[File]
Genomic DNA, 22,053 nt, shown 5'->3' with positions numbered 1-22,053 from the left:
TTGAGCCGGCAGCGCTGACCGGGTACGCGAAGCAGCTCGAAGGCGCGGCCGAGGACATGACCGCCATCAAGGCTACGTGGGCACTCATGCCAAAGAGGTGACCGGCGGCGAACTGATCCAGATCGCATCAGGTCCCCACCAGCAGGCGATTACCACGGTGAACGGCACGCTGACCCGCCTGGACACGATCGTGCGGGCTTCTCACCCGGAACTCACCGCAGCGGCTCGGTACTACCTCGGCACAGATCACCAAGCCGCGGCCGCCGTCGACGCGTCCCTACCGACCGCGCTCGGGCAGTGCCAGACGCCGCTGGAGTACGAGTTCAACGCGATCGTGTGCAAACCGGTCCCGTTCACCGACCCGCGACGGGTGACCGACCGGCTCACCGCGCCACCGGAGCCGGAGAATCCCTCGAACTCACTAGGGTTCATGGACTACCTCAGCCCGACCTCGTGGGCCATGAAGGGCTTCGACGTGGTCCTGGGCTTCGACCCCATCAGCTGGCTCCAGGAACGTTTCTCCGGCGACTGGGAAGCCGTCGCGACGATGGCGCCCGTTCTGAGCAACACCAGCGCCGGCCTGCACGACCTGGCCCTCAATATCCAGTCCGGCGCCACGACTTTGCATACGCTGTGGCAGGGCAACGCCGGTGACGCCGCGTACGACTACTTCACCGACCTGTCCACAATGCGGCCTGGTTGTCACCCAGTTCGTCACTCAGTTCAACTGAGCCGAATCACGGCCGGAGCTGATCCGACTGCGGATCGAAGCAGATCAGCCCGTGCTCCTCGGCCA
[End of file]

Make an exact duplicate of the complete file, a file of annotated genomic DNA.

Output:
Genomic DNA, 22,053 nt, shown 5'->3' with positions numbered 1-22,053 from the left:
TTGAGCCGGCAGCGCTGACCGGGTACGCGAAGCAGCTCGAAGGCGCGGCCGAGGACATGACCGCCATCAAGGCTACGTGGGCACTCATGCCAAAGAGGTGACCGGCGGCGAACTGATCCAGATCGCATCAGGTCCCCACCAGCAGGCGATTACCACGGTGAACGGCACGCTGACCCGCCTGGACACGATCGTGCGGGCTTCTCACCCGGAACTCACCGCAGCGGCTCGGTACTACCTCGGCACAGATCACCAAGCCGCGGCCGCCGTCGACGCGTCCCTACCGACCGCGCTCGGGCAGTGCCAGACGCCGCTGGAGTACGAGTTCAACGCGATCGTGTGCAAACCGGTCCCGTTCACCGACCCGCGACGGGTGACCGACCGGCTCACCGCGCCACCGGAGCCGGAGAATCCCTCGAACTCACTAGGGTTCATGGACTACCTCAGCCCGACCTCGTGGGCCATGAAGGGCTTCGACGTGGTCCTGGGCTTCGACCCCATCAGCTGGCTCCAGGAACGTTTCTCCGGCGACTGGGAAGCCGTCGCGACGATGGCGCCCGTTCTGAGCAACACCAGCGCCGGCCTGCACGACCTGGCCCTCAATATCCAGTCCGGCGCCACGACTTTGCATACGCTGTGGCAGGGCAACGCCGGTGACGCCGCGTACGACTACTTCACCGACCTGTCCACAATGCGGCCTGGTTGTCACCCAGTTCGTCACTCAGTTCAACTGAGCCGAATCACGGCCGGAGCTGATCCGACTGCGGATCGAAGCAGATCAGCCCGTGCTCCTCGGCCA